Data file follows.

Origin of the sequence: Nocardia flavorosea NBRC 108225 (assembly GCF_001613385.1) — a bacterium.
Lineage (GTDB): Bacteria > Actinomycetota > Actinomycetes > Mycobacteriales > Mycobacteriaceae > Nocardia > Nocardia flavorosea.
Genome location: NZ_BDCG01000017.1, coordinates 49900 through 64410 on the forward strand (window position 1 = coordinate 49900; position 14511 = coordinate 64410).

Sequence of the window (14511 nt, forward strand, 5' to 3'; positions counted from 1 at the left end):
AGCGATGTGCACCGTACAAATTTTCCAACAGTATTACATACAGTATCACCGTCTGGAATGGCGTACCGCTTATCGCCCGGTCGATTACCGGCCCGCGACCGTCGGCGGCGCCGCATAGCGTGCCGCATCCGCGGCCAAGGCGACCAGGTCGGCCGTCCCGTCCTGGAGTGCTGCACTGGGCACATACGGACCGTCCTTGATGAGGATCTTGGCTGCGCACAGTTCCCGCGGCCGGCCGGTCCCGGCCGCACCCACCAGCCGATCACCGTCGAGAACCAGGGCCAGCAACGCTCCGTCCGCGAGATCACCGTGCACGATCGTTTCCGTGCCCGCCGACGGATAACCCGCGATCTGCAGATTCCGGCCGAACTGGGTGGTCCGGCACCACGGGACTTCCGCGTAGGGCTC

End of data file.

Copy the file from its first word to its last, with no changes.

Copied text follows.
Origin of the sequence: Nocardia flavorosea NBRC 108225 (assembly GCF_001613385.1) — a bacterium.
Lineage (GTDB): Bacteria > Actinomycetota > Actinomycetes > Mycobacteriales > Mycobacteriaceae > Nocardia > Nocardia flavorosea.
Genome location: NZ_BDCG01000017.1, coordinates 49900 through 64410 on the forward strand (window position 1 = coordinate 49900; position 14511 = coordinate 64410).

Sequence of the window (14511 nt, forward strand, 5' to 3'; positions counted from 1 at the left end):
AGCGATGTGCACCGTACAAATTTTCCAACAGTATTACATACAGTATCACCGTCTGGAATGGCGTACCGCTTATCGCCCGGTCGATTACCGGCCCGCGACCGTCGGCGGCGCCGCATAGCGTGCCGCATCCGCGGCCAAGGCGACCAGGTCGGCCGTCCCGTCCTGGAGTGCTGCACTGGGCACATACGGACCGTCCTTGATGAGGATCTTGGCTGCGCACAGTTCCCGCGGCCGGCCGGTCCCGGCCGCACCCACCAGCCGATCACCGTCGAGAACCAGGGCCAGCAACGCTCCGTCCGCGAGATCACCGTGCACGATCGTTTCCGTGCCCGCCGACGGATAACCCGCGATCTGCAGATTCCGGCCGAACTGGGTGGTCCGGCACCACGGGACTTCCGCGTAGGGCTC